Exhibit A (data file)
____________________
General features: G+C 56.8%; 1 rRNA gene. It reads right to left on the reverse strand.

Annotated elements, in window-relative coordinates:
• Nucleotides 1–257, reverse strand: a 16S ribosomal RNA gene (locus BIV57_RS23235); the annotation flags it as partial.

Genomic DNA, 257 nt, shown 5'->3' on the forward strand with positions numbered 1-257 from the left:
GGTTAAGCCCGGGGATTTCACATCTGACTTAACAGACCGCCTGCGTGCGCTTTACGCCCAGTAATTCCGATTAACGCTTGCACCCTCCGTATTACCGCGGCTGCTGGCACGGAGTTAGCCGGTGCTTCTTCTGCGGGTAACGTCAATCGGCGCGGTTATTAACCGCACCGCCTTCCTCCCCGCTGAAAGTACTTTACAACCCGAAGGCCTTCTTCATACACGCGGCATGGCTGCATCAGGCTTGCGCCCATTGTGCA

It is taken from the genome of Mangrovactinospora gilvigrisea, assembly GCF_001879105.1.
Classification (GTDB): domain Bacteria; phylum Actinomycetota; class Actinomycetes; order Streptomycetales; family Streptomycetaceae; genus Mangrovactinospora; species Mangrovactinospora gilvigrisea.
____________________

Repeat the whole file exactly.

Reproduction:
General features: G+C 56.8%; 1 rRNA gene. It reads right to left on the reverse strand.

Annotated elements, in window-relative coordinates:
• Nucleotides 1–257, reverse strand: a 16S ribosomal RNA gene (locus BIV57_RS23235); the annotation flags it as partial.

Genomic DNA, 257 nt, shown 5'->3' on the forward strand with positions numbered 1-257 from the left:
GGTTAAGCCCGGGGATTTCACATCTGACTTAACAGACCGCCTGCGTGCGCTTTACGCCCAGTAATTCCGATTAACGCTTGCACCCTCCGTATTACCGCGGCTGCTGGCACGGAGTTAGCCGGTGCTTCTTCTGCGGGTAACGTCAATCGGCGCGGTTATTAACCGCACCGCCTTCCTCCCCGCTGAAAGTACTTTACAACCCGAAGGCCTTCTTCATACACGCGGCATGGCTGCATCAGGCTTGCGCCCATTGTGCA

It is taken from the genome of Mangrovactinospora gilvigrisea, assembly GCF_001879105.1.
Classification (GTDB): domain Bacteria; phylum Actinomycetota; class Actinomycetes; order Streptomycetales; family Streptomycetaceae; genus Mangrovactinospora; species Mangrovactinospora gilvigrisea.